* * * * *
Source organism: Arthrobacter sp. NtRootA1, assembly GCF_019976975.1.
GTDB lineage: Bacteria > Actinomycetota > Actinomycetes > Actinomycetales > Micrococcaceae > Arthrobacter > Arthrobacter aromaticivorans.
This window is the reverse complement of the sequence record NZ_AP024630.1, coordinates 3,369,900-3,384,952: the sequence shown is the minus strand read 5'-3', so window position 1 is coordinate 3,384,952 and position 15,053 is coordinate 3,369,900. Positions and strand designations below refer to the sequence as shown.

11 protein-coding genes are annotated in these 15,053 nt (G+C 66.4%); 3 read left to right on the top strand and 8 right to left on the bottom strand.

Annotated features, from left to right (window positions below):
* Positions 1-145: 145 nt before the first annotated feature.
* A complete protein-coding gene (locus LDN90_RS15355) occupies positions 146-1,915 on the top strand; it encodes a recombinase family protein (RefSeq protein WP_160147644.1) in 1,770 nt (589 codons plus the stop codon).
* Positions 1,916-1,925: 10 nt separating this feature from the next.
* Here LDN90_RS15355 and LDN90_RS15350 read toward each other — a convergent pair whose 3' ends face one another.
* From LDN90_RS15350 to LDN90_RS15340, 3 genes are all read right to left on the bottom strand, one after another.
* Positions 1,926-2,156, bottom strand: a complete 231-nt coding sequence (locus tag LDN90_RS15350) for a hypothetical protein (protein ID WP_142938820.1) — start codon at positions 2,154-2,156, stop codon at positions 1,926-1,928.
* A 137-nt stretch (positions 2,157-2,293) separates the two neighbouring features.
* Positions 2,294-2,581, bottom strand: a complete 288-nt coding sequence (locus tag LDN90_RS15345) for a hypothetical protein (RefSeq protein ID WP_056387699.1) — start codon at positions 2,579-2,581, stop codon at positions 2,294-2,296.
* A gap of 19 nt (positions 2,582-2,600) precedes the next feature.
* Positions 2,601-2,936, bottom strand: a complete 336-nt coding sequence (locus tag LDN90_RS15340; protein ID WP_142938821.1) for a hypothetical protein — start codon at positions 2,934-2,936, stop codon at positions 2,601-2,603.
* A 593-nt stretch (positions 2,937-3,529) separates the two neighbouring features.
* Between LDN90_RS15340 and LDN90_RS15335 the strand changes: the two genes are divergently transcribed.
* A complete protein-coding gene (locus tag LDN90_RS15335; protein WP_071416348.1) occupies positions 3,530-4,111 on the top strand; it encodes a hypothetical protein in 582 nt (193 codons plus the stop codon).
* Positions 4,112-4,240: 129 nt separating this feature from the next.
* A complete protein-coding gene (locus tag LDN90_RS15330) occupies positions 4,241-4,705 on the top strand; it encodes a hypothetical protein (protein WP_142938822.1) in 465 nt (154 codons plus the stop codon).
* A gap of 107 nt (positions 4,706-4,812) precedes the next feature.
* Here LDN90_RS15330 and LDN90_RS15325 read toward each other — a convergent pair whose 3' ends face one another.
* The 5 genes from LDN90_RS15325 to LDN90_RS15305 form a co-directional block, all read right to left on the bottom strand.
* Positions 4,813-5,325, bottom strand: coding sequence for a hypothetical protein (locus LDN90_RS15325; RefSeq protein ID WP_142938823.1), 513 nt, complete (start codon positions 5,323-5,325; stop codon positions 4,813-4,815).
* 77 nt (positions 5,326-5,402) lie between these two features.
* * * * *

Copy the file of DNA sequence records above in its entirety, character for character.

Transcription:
Source organism: Arthrobacter sp. NtRootA1, assembly GCF_019976975.1.
GTDB lineage: Bacteria > Actinomycetota > Actinomycetes > Actinomycetales > Micrococcaceae > Arthrobacter > Arthrobacter aromaticivorans.
This window is the reverse complement of the sequence record NZ_AP024630.1, coordinates 3,369,900-3,384,952: the sequence shown is the minus strand read 5'-3', so window position 1 is coordinate 3,384,952 and position 15,053 is coordinate 3,369,900. Positions and strand designations below refer to the sequence as shown.

11 protein-coding genes are annotated in these 15,053 nt (G+C 66.4%); 3 read left to right on the top strand and 8 right to left on the bottom strand.

Annotated features, from left to right (window positions below):
* Positions 1-145: 145 nt before the first annotated feature.
* A complete protein-coding gene (locus LDN90_RS15355) occupies positions 146-1,915 on the top strand; it encodes a recombinase family protein (RefSeq protein WP_160147644.1) in 1,770 nt (589 codons plus the stop codon).
* Positions 1,916-1,925: 10 nt separating this feature from the next.
* Here LDN90_RS15355 and LDN90_RS15350 read toward each other — a convergent pair whose 3' ends face one another.
* From LDN90_RS15350 to LDN90_RS15340, 3 genes are all read right to left on the bottom strand, one after another.
* Positions 1,926-2,156, bottom strand: a complete 231-nt coding sequence (locus tag LDN90_RS15350) for a hypothetical protein (protein ID WP_142938820.1) — start codon at positions 2,154-2,156, stop codon at positions 1,926-1,928.
* A 137-nt stretch (positions 2,157-2,293) separates the two neighbouring features.
* Positions 2,294-2,581, bottom strand: a complete 288-nt coding sequence (locus tag LDN90_RS15345) for a hypothetical protein (RefSeq protein ID WP_056387699.1) — start codon at positions 2,579-2,581, stop codon at positions 2,294-2,296.
* A gap of 19 nt (positions 2,582-2,600) precedes the next feature.
* Positions 2,601-2,936, bottom strand: a complete 336-nt coding sequence (locus tag LDN90_RS15340; protein ID WP_142938821.1) for a hypothetical protein — start codon at positions 2,934-2,936, stop codon at positions 2,601-2,603.
* A 593-nt stretch (positions 2,937-3,529) separates the two neighbouring features.
* Between LDN90_RS15340 and LDN90_RS15335 the strand changes: the two genes are divergently transcribed.
* A complete protein-coding gene (locus tag LDN90_RS15335; protein WP_071416348.1) occupies positions 3,530-4,111 on the top strand; it encodes a hypothetical protein in 582 nt (193 codons plus the stop codon).
* Positions 4,112-4,240: 129 nt separating this feature from the next.
* A complete protein-coding gene (locus tag LDN90_RS15330) occupies positions 4,241-4,705 on the top strand; it encodes a hypothetical protein (protein WP_142938822.1) in 465 nt (154 codons plus the stop codon).
* A gap of 107 nt (positions 4,706-4,812) precedes the next feature.
* Here LDN90_RS15330 and LDN90_RS15325 read toward each other — a convergent pair whose 3' ends face one another.
* The 5 genes from LDN90_RS15325 to LDN90_RS15305 form a co-directional block, all read right to left on the bottom strand.
* Positions 4,813-5,325, bottom strand: coding sequence for a hypothetical protein (locus LDN90_RS15325; RefSeq protein ID WP_142938823.1), 513 nt, complete (start codon positions 5,323-5,325; stop codon positions 4,813-4,815).
* 77 nt (positions 5,326-5,402) lie between these two features.